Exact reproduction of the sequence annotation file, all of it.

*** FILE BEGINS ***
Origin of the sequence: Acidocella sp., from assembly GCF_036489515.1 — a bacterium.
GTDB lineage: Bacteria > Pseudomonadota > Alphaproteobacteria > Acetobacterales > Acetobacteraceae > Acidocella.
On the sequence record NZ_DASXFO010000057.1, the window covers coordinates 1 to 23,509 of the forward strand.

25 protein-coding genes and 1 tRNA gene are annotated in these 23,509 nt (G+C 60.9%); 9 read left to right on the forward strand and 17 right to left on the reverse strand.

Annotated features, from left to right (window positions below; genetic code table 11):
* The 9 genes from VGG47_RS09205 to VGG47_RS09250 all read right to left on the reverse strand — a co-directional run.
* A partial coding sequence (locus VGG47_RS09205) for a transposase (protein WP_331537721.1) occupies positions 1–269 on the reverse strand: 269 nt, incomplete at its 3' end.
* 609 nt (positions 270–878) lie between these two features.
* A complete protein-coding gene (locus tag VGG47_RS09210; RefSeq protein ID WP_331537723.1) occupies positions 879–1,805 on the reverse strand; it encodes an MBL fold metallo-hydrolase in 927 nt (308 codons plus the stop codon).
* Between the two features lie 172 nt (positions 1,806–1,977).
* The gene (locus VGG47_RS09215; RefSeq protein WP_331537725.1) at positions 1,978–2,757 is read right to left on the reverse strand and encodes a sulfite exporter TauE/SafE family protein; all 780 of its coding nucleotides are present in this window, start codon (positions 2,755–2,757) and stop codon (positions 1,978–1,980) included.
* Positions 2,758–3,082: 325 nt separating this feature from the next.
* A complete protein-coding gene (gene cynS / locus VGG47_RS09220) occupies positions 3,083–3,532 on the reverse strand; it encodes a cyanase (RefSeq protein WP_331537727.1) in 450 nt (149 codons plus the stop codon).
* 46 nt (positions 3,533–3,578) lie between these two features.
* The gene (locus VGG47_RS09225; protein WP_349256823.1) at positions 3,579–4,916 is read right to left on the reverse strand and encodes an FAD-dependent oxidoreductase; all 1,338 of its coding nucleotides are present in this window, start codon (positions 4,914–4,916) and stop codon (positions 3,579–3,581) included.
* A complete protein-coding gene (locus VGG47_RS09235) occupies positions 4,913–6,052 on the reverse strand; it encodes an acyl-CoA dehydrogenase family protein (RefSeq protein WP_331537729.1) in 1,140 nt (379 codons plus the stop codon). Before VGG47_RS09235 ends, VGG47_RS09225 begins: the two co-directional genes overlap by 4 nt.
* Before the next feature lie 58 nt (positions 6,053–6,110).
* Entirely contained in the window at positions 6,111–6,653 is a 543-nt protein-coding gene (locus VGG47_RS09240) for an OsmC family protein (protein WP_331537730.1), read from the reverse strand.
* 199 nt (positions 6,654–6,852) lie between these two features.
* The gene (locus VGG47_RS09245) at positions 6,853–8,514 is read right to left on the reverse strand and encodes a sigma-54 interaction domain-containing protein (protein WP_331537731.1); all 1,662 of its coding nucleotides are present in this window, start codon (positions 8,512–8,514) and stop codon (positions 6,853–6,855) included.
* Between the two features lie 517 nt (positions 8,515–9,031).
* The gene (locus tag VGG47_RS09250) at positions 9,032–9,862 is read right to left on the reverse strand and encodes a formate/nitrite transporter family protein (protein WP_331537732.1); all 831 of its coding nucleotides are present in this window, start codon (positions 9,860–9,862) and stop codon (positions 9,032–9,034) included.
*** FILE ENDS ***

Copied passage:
Origin of the sequence: Acidocella sp., from assembly GCF_036489515.1 — a bacterium.
GTDB lineage: Bacteria > Pseudomonadota > Alphaproteobacteria > Acetobacterales > Acetobacteraceae > Acidocella.
On the sequence record NZ_DASXFO010000057.1, the window covers coordinates 1 to 23,509 of the forward strand.

25 protein-coding genes and 1 tRNA gene are annotated in these 23,509 nt (G+C 60.9%); 9 read left to right on the forward strand and 17 right to left on the reverse strand.

Annotated features, from left to right (window positions below; genetic code table 11):
* The 9 genes from VGG47_RS09205 to VGG47_RS09250 all read right to left on the reverse strand — a co-directional run.
* A partial coding sequence (locus VGG47_RS09205) for a transposase (protein WP_331537721.1) occupies positions 1–269 on the reverse strand: 269 nt, incomplete at its 3' end.
* 609 nt (positions 270–878) lie between these two features.
* A complete protein-coding gene (locus tag VGG47_RS09210; RefSeq protein ID WP_331537723.1) occupies positions 879–1,805 on the reverse strand; it encodes an MBL fold metallo-hydrolase in 927 nt (308 codons plus the stop codon).
* Between the two features lie 172 nt (positions 1,806–1,977).
* The gene (locus VGG47_RS09215; RefSeq protein WP_331537725.1) at positions 1,978–2,757 is read right to left on the reverse strand and encodes a sulfite exporter TauE/SafE family protein; all 780 of its coding nucleotides are present in this window, start codon (positions 2,755–2,757) and stop codon (positions 1,978–1,980) included.
* Positions 2,758–3,082: 325 nt separating this feature from the next.
* A complete protein-coding gene (gene cynS / locus VGG47_RS09220) occupies positions 3,083–3,532 on the reverse strand; it encodes a cyanase (RefSeq protein WP_331537727.1) in 450 nt (149 codons plus the stop codon).
* 46 nt (positions 3,533–3,578) lie between these two features.
* The gene (locus VGG47_RS09225; protein WP_349256823.1) at positions 3,579–4,916 is read right to left on the reverse strand and encodes an FAD-dependent oxidoreductase; all 1,338 of its coding nucleotides are present in this window, start codon (positions 4,914–4,916) and stop codon (positions 3,579–3,581) included.
* A complete protein-coding gene (locus VGG47_RS09235) occupies positions 4,913–6,052 on the reverse strand; it encodes an acyl-CoA dehydrogenase family protein (RefSeq protein WP_331537729.1) in 1,140 nt (379 codons plus the stop codon). Before VGG47_RS09235 ends, VGG47_RS09225 begins: the two co-directional genes overlap by 4 nt.
* Before the next feature lie 58 nt (positions 6,053–6,110).
* Entirely contained in the window at positions 6,111–6,653 is a 543-nt protein-coding gene (locus VGG47_RS09240) for an OsmC family protein (protein WP_331537730.1), read from the reverse strand.
* 199 nt (positions 6,654–6,852) lie between these two features.
* The gene (locus VGG47_RS09245) at positions 6,853–8,514 is read right to left on the reverse strand and encodes a sigma-54 interaction domain-containing protein (protein WP_331537731.1); all 1,662 of its coding nucleotides are present in this window, start codon (positions 8,512–8,514) and stop codon (positions 6,853–6,855) included.
* Between the two features lie 517 nt (positions 8,515–9,031).
* The gene (locus tag VGG47_RS09250) at positions 9,032–9,862 is read right to left on the reverse strand and encodes a formate/nitrite transporter family protein (protein WP_331537732.1); all 831 of its coding nucleotides are present in this window, start codon (positions 9,860–9,862) and stop codon (positions 9,032–9,034) included.